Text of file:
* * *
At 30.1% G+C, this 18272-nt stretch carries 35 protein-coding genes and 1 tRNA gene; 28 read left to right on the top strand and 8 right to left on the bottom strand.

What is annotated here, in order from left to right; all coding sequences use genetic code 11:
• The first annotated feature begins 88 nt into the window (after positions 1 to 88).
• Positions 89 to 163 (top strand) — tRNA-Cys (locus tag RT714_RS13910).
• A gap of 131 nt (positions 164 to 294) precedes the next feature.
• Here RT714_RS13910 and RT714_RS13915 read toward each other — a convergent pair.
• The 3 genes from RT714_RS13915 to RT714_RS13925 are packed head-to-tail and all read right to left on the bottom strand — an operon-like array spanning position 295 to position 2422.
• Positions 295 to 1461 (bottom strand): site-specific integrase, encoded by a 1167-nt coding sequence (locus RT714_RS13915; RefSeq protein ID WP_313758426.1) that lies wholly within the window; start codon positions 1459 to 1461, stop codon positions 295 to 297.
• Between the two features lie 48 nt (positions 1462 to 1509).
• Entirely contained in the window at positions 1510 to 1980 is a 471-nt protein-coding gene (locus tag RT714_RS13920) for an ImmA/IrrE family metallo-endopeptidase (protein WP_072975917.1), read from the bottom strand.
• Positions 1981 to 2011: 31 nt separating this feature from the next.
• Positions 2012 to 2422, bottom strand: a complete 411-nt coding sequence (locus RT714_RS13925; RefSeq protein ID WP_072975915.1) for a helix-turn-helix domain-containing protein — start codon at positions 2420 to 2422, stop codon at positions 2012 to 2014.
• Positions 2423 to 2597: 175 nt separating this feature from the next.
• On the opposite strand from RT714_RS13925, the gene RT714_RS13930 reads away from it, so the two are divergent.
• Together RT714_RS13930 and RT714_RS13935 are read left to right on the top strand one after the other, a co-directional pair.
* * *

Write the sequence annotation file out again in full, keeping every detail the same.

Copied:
At 30.1% G+C, this 18272-nt stretch carries 35 protein-coding genes and 1 tRNA gene; 28 read left to right on the top strand and 8 right to left on the bottom strand.

What is annotated here, in order from left to right; all coding sequences use genetic code 11:
• The first annotated feature begins 88 nt into the window (after positions 1 to 88).
• Positions 89 to 163 (top strand) — tRNA-Cys (locus tag RT714_RS13910).
• A gap of 131 nt (positions 164 to 294) precedes the next feature.
• Here RT714_RS13910 and RT714_RS13915 read toward each other — a convergent pair.
• The 3 genes from RT714_RS13915 to RT714_RS13925 are packed head-to-tail and all read right to left on the bottom strand — an operon-like array spanning position 295 to position 2422.
• Positions 295 to 1461 (bottom strand): site-specific integrase, encoded by a 1167-nt coding sequence (locus RT714_RS13915; RefSeq protein ID WP_313758426.1) that lies wholly within the window; start codon positions 1459 to 1461, stop codon positions 295 to 297.
• Between the two features lie 48 nt (positions 1462 to 1509).
• Entirely contained in the window at positions 1510 to 1980 is a 471-nt protein-coding gene (locus tag RT714_RS13920) for an ImmA/IrrE family metallo-endopeptidase (protein WP_072975917.1), read from the bottom strand.
• Positions 1981 to 2011: 31 nt separating this feature from the next.
• Positions 2012 to 2422, bottom strand: a complete 411-nt coding sequence (locus RT714_RS13925; RefSeq protein ID WP_072975915.1) for a helix-turn-helix domain-containing protein — start codon at positions 2420 to 2422, stop codon at positions 2012 to 2014.
• Positions 2423 to 2597: 175 nt separating this feature from the next.
• On the opposite strand from RT714_RS13925, the gene RT714_RS13930 reads away from it, so the two are divergent.
• Together RT714_RS13930 and RT714_RS13935 are read left to right on the top strand one after the other, a co-directional pair.